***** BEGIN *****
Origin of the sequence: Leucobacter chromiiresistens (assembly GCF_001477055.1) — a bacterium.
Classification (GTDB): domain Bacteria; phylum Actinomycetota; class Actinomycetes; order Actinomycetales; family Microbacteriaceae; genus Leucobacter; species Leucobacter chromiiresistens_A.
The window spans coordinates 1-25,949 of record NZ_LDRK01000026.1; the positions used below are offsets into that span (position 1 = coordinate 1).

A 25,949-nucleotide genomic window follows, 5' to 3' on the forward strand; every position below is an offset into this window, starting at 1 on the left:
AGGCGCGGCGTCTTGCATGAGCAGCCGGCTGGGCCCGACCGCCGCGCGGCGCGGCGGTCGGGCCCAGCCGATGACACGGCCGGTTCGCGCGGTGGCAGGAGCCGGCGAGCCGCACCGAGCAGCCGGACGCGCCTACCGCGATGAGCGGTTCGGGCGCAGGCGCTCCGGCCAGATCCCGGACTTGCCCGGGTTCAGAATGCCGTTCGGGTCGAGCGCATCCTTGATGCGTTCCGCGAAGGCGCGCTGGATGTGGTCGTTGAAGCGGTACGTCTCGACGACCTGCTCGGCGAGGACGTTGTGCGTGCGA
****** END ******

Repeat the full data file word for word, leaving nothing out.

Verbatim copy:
Origin of the sequence: Leucobacter chromiiresistens (assembly GCF_001477055.1) — a bacterium.
Classification (GTDB): domain Bacteria; phylum Actinomycetota; class Actinomycetes; order Actinomycetales; family Microbacteriaceae; genus Leucobacter; species Leucobacter chromiiresistens_A.
The window spans coordinates 1-25,949 of record NZ_LDRK01000026.1; the positions used below are offsets into that span (position 1 = coordinate 1).

A 25,949-nucleotide genomic window follows, 5' to 3' on the forward strand; every position below is an offset into this window, starting at 1 on the left:
AGGCGCGGCGTCTTGCATGAGCAGCCGGCTGGGCCCGACCGCCGCGCGGCGCGGCGGTCGGGCCCAGCCGATGACACGGCCGGTTCGCGCGGTGGCAGGAGCCGGCGAGCCGCACCGAGCAGCCGGACGCGCCTACCGCGATGAGCGGTTCGGGCGCAGGCGCTCCGGCCAGATCCCGGACTTGCCCGGGTTCAGAATGCCGTTCGGGTCGAGCGCATCCTTGATGCGTTCCGCGAAGGCGCGCTGGATGTGGTCGTTGAAGCGGTACGTCTCGACGACCTGCTCGGCGAGGACGTTGTGCGTGCGA